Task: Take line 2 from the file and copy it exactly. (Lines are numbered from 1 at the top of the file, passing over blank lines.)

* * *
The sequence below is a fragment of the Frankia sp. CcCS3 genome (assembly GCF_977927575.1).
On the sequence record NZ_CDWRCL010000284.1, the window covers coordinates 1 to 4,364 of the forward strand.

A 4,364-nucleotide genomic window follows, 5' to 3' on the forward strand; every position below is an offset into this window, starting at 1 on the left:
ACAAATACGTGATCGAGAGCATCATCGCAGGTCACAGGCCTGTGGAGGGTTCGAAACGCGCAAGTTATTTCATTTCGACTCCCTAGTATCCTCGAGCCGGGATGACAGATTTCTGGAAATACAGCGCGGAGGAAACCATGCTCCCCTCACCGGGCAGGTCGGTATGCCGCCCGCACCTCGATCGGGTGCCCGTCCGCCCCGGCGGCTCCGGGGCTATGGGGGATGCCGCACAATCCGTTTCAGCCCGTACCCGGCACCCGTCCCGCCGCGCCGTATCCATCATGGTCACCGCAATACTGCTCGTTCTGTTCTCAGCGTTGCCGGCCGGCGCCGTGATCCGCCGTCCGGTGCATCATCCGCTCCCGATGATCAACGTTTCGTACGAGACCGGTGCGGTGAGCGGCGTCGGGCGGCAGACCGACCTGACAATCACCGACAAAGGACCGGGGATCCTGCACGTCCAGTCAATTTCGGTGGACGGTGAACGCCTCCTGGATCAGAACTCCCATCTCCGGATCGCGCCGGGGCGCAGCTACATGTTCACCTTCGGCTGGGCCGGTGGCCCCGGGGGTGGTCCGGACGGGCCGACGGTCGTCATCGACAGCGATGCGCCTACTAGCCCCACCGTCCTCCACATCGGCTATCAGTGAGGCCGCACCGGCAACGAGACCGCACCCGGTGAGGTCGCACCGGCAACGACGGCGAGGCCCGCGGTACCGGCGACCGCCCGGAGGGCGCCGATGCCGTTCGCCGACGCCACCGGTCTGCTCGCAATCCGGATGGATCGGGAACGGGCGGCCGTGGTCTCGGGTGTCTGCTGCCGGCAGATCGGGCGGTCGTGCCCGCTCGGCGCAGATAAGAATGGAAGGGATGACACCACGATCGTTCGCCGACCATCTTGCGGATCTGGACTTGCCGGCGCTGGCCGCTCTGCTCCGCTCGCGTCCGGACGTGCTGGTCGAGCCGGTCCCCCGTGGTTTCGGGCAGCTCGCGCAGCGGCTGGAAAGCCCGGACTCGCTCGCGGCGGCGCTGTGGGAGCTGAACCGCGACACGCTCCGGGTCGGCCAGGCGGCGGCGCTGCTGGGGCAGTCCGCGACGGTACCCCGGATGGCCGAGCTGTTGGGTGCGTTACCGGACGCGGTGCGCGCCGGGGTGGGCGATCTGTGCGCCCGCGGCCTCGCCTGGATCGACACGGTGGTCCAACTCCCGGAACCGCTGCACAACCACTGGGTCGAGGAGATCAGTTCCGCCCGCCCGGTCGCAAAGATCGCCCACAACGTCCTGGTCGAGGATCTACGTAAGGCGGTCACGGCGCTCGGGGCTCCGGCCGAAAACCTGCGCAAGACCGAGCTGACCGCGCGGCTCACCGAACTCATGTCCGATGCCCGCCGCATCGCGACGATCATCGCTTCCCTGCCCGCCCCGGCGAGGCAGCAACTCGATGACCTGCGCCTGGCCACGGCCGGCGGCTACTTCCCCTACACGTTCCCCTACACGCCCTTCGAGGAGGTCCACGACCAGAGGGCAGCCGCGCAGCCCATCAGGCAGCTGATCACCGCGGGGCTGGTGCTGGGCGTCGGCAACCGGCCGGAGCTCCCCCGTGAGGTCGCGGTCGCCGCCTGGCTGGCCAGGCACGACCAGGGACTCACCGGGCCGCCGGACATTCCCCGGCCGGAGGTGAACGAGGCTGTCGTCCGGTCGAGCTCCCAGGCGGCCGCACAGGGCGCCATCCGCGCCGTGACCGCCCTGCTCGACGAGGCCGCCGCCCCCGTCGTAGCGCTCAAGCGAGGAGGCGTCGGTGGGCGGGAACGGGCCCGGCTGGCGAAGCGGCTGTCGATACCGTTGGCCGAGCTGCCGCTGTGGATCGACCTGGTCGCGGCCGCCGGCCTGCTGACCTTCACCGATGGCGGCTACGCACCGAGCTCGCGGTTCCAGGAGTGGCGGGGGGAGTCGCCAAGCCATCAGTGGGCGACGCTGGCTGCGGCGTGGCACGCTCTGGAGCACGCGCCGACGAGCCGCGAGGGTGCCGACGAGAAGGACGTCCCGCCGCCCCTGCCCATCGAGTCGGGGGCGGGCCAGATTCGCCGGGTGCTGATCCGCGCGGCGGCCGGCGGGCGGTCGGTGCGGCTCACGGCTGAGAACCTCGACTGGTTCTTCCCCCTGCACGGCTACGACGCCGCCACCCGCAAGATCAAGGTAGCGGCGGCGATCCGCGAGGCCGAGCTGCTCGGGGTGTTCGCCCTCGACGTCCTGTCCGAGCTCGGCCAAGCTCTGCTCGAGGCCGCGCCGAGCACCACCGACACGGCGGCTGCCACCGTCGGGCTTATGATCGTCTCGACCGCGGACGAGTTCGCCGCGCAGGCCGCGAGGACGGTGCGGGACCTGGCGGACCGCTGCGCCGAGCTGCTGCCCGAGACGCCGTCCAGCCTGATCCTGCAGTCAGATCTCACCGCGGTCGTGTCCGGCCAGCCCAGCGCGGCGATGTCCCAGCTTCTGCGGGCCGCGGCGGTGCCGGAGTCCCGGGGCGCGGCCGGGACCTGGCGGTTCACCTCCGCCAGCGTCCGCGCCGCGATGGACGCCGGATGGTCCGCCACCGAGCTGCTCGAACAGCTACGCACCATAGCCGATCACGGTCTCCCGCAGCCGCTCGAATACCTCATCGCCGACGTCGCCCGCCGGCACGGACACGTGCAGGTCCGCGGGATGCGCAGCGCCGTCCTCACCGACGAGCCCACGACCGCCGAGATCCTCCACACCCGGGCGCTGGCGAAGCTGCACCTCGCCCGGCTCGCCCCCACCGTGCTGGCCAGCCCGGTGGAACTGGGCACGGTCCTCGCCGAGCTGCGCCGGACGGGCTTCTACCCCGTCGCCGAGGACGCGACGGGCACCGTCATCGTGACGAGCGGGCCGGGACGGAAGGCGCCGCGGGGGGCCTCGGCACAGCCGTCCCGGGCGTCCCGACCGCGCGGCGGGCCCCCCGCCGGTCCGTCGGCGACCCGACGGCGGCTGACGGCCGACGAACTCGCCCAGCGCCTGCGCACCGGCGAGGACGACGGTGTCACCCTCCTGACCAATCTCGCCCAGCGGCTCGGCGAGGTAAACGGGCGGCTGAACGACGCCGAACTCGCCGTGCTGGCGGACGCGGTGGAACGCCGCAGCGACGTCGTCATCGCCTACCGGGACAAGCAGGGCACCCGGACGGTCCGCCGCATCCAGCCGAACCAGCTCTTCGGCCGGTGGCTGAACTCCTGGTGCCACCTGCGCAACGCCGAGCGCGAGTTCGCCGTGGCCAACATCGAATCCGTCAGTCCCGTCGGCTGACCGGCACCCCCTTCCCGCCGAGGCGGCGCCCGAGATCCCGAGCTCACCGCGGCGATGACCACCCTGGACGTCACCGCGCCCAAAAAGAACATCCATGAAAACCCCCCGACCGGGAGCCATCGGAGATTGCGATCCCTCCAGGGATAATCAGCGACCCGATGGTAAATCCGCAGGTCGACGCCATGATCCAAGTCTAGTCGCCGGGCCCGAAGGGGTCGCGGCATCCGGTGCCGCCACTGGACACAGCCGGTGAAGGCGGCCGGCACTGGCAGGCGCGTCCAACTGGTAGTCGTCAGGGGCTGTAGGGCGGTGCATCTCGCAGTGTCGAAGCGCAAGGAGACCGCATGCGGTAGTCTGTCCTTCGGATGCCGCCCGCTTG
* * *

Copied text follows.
On the sequence record NZ_CDWRCL010000284.1, the window covers coordinates 1 to 4,364 of the forward strand.